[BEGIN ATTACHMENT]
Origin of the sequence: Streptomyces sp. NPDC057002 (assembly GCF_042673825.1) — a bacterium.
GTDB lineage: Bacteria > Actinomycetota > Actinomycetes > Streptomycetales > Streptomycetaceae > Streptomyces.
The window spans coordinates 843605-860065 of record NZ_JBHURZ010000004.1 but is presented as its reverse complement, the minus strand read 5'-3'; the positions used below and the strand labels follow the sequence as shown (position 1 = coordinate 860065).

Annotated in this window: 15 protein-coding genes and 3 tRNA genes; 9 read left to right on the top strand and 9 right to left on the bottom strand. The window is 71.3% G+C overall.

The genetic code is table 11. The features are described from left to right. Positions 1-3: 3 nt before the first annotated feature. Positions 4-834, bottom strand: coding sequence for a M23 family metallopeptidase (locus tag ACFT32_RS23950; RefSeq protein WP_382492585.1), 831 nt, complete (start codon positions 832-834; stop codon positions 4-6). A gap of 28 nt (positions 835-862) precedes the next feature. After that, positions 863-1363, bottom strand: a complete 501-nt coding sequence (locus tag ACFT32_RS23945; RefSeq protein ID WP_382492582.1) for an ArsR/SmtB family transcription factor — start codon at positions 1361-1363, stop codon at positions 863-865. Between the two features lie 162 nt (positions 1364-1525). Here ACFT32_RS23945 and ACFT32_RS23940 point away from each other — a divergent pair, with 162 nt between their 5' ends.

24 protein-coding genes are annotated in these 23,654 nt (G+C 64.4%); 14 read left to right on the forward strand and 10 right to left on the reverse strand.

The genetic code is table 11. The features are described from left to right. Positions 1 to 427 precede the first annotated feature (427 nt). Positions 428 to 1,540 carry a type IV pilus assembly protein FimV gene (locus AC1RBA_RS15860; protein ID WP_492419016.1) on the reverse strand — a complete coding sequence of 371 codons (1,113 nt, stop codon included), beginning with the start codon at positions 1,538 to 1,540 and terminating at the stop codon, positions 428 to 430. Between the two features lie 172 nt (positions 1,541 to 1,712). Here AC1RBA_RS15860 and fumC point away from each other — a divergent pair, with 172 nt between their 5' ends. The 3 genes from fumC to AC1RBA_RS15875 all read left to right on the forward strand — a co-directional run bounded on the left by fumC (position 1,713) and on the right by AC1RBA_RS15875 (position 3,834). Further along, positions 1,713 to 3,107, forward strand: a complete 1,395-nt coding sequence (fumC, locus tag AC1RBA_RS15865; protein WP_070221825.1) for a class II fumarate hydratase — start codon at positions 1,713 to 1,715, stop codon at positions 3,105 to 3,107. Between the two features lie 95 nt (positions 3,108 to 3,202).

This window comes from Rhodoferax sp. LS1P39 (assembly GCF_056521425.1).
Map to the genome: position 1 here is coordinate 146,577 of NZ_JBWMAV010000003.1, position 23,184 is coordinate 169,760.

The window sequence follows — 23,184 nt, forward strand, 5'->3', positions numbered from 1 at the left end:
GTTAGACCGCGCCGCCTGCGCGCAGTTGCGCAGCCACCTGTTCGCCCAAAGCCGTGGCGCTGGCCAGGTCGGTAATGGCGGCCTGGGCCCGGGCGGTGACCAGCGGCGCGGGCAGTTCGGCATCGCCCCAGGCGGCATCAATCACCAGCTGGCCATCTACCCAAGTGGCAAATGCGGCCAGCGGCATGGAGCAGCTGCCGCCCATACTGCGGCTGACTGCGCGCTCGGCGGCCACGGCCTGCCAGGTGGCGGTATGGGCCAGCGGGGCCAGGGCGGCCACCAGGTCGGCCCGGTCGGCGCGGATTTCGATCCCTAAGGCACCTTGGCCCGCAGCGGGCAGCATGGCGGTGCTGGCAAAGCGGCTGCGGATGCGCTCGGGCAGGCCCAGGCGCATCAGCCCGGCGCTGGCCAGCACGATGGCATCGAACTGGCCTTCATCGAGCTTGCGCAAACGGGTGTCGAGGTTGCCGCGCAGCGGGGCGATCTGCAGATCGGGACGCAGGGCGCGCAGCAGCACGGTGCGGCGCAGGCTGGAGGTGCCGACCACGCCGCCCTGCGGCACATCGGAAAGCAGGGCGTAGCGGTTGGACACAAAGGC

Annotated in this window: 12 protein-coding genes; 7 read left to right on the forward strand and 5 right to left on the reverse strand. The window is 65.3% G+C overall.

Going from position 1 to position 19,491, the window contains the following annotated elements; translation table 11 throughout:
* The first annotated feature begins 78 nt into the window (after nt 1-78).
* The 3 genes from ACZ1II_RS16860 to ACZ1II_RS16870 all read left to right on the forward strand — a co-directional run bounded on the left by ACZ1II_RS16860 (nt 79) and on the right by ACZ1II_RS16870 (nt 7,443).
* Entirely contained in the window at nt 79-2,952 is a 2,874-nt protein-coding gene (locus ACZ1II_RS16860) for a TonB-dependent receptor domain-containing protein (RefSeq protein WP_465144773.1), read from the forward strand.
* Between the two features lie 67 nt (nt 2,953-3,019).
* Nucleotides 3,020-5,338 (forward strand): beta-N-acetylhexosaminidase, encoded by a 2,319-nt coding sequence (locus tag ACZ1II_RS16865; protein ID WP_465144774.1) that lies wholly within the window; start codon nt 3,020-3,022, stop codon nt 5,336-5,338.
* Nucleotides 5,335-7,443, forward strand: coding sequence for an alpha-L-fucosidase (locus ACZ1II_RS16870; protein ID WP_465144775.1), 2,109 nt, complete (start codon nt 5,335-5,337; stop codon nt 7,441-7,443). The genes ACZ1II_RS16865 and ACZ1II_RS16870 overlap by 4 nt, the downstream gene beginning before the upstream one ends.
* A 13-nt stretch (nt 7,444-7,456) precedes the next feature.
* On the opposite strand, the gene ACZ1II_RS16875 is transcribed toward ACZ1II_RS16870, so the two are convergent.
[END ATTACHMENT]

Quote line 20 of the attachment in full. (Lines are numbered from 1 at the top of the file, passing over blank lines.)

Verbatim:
* A 13-nt stretch (nt 7,444-7,456) precedes the next feature.